Over 225,000 get behind campaign for high seas protection



A petition calling on UN secretary general Ban Ki-moon to propose a new agreement for the protection of the high seas during UN discussions later this month has gained more than 225,000 pledges of support. 

Blue & Green Tomorrow is currently running a crowdfunder to ensure its survival. Please pledge.

This month the UN will begin discussing the future of the high seas, made up of international waters that cover 45% of the Earth, and how they should be governed. The campaign calls for a protection agreement because the health of the ocean is in “serve decline”.

An opportunity like the one taking place this month “won’t happen again any time soon” the campaign adds, urging people to pledge their support for a more responsible and accountable system to manage the high seas.

Writing about the campaign, David Miliband, co-chair of the Global Ocean Commission, commented, “The resources and freedoms of the high seas are being exploited at the expense of us all – and especially at the expense of the poorest in society. I believe strong ocean governance is critical for a more equitable and just world.”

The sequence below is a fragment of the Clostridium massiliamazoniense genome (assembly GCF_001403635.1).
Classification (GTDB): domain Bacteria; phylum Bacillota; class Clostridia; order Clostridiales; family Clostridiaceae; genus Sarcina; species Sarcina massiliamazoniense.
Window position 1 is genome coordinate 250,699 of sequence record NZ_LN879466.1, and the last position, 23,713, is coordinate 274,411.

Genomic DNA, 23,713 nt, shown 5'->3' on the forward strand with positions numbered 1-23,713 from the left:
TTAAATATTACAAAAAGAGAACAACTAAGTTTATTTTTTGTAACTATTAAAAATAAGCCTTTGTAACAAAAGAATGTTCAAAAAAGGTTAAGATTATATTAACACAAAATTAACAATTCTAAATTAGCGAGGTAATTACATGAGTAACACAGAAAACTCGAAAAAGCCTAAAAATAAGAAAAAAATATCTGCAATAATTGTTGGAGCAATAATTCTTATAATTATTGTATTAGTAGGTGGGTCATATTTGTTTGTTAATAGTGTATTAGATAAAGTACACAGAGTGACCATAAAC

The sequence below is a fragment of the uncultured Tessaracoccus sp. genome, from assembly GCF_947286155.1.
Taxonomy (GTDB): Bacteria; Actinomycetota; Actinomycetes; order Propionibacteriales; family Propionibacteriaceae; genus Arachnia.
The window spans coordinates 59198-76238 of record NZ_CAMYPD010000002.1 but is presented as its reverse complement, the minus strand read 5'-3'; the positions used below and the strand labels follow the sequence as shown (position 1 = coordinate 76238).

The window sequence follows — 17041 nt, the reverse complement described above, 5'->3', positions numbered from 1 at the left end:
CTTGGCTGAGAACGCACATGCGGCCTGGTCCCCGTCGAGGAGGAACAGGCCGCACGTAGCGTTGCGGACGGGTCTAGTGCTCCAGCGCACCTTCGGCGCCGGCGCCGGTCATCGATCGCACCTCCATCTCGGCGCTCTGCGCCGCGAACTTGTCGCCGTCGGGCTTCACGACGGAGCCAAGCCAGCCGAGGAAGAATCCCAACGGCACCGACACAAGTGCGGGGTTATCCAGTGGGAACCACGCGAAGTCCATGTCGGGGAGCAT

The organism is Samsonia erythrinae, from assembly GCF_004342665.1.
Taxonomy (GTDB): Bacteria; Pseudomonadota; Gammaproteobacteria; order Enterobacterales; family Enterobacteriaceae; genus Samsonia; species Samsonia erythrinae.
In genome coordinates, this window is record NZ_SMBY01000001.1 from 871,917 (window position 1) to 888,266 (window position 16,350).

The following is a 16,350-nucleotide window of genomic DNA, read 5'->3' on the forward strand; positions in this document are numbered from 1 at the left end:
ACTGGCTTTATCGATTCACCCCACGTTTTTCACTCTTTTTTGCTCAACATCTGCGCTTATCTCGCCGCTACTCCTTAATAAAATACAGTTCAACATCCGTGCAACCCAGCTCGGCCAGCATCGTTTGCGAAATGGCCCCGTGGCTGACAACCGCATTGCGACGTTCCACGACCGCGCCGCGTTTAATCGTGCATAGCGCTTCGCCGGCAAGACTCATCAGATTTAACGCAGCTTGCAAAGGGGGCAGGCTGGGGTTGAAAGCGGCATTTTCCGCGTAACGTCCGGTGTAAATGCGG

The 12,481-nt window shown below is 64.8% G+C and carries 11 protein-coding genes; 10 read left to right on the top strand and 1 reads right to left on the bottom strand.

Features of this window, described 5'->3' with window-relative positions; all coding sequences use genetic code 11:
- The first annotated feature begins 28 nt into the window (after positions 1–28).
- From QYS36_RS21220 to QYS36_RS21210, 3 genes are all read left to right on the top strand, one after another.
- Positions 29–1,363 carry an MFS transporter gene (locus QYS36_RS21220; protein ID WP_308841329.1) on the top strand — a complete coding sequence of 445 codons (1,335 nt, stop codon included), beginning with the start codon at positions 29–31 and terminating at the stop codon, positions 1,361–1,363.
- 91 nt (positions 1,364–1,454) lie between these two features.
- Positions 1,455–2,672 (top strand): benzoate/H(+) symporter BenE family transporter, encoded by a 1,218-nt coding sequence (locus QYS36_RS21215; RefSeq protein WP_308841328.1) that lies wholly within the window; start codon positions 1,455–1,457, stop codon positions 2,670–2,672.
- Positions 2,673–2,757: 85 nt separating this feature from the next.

He argued that the health of the oceans is essential to our own health and prosperity, because they provide us with food, water, energy, medicine and oxygen. Around 5% of the world’s GDP, or $3 trillion (£1.84tn) comes from marine and coastal resources, demonstrating the importance of the system. However, we are pushing oceans to “the point of collapse”.

“Without the enforcement of strong laws to protect a living ocean, a minority will continue to abuse the freedom of the high seas, plunder the riches that lie beneath the waves, take more than a fair share, and benefit at the expense of the rest of us, especially the poorest,” Milliband added.

To show your support for the campaign, you can sign the petition here.

Photo: Domonic Scaglioni via Flickr 

Further reading:

Ocean acidification will threaten fish stocks

John Kerry: the oceans are ‘under siege’

Sustainable investment as a solution to the world’s ocean crisis

Study: increasing acidification threatening ocean life

Mercury pollution in upper ocean has tripled since Industrial revolution


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